Unfortunately this isn't the only example of inflated claims that exaggerate female victimization.  In January 1993, Time magazine reported that a March of Dimes study had identified wife battering as a major cause of birth defects. The idea that some men batter even their pregnant spouses is  a particularly grotesque one and is commonly included in violence statistics, but this particular allegation took things even farther than ever before. Over the next few months, these same "study" results made their way into various newspaper articles. However, when the March of Dimes was contacted by Sommers, it said no such document existed. According to her, the chain of events went like this:

 [The Time magazine journalist] had relied on information given her by the San Francisco Family Violence Prevention Fund, which in turn had obtained it from Sarah Buel, a founder of  the domestic violence advocacy project at Harvard Law School who now heads a domestic abuse project in Massachusetts. Ms. Buel had obtained it from Caroline Whitehead, a maternal nurse and child care specialist in Raleigh, North Carolina.

    Whitehead told Sommers the whole thing was the result of a misunderstanding. While introducing Buel as a speaker at a 1989 conference, Whitehead referred to a March of Dimes protocol aimed at screening pregnant women for domestic abuse. Buel apparently misheard
    Whitehead and afterwards began disseminating the birth defects myth both verbally and in writing, without bothering to track down a copy of the alleged document. Nearly a year after printing the false information, Time magazine published a retraction. Observes Sommers:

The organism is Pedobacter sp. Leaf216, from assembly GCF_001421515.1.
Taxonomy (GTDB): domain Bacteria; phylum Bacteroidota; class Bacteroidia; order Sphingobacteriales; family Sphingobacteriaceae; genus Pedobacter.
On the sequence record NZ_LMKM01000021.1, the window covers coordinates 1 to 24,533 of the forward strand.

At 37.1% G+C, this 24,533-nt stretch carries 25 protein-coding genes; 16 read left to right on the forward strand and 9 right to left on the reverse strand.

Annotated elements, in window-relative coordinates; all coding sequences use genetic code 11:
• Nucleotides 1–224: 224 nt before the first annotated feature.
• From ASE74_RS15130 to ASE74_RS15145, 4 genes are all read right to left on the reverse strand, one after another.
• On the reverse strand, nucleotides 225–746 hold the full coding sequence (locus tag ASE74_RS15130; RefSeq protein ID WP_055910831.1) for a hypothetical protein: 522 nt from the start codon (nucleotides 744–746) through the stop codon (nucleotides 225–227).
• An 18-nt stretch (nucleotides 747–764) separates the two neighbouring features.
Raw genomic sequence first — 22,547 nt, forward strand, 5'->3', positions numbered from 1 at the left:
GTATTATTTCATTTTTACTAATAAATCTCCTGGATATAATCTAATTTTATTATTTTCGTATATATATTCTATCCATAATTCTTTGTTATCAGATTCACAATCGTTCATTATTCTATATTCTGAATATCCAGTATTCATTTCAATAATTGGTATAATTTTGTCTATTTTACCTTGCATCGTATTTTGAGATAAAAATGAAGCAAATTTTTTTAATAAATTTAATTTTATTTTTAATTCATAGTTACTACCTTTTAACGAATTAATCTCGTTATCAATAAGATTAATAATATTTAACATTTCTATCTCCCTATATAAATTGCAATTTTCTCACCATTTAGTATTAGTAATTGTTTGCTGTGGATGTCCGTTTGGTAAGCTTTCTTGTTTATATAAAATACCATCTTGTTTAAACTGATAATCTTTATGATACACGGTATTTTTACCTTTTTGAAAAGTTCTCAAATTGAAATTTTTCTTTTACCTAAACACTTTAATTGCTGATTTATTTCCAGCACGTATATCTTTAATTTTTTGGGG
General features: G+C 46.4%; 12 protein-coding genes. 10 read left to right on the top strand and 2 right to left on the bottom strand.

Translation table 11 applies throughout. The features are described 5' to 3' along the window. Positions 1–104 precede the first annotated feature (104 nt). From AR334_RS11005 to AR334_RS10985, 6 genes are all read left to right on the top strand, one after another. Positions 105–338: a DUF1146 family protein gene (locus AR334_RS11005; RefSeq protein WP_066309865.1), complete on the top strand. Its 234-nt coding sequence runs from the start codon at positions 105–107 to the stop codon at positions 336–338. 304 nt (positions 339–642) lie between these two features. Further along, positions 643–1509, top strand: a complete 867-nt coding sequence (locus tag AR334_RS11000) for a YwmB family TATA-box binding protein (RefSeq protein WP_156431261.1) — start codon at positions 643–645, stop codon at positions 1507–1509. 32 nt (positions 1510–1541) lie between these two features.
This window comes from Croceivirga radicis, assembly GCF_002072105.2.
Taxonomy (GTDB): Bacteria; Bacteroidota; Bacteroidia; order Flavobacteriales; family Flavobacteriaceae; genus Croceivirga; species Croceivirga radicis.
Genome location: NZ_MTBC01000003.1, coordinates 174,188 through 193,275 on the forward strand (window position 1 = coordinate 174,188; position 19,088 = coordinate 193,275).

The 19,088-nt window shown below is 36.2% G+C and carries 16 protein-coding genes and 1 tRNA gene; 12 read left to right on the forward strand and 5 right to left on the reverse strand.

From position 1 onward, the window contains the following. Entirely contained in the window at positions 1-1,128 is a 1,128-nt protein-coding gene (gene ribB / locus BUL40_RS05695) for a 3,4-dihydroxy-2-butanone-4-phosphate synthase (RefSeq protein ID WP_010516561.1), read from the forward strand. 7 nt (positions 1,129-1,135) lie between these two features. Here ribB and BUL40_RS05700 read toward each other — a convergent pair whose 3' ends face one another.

Unfortunately, the anorexia and the March of Dimes study" are typical of the quality of information we are getting on many women's issues from feminist researchers, women's advocates, and journalists... When they engage in exaggeration, oversimplification, and obfuscations the feminist researchers may be no different from other such advocacy groups as the National Rifle Association or the tobacco industry. But when the NRA does a "study that shows...," or the tobacco industry finds "data that suggest...," journalists are on their guard. They check their sources and seek dissenting opinions.(52)

On page 119 of the same book Donna Laframboise states: 

     On other occasions, only women are polled about violence and abuse. If we don't ask men the same questions we aren't able to say for certain whether these experiences are common to all human beings. And indeed, when researchers do go to the trouble (and expense) of asking both sexes about matters such as sexual harassment and domestic abuse, they are often surprised to find the sexes have more in common than many people-particularly feminists-suppose. But data suggesting similarities doesn't always make it into the public arena.
    In late 1991, for example, the Ontario minister responsible for women's issues, Marion Boyd, announced Wife Assault Prevention Month and disclosed details of an $858,000 ad campaign that featured the slogan: "WIFE ASSAULT; IT lS A CRIME. THERE'S NO EXCUSE."
    She also took the opportunity to inform the provincial legislature of an alarming statistic. According to the minister: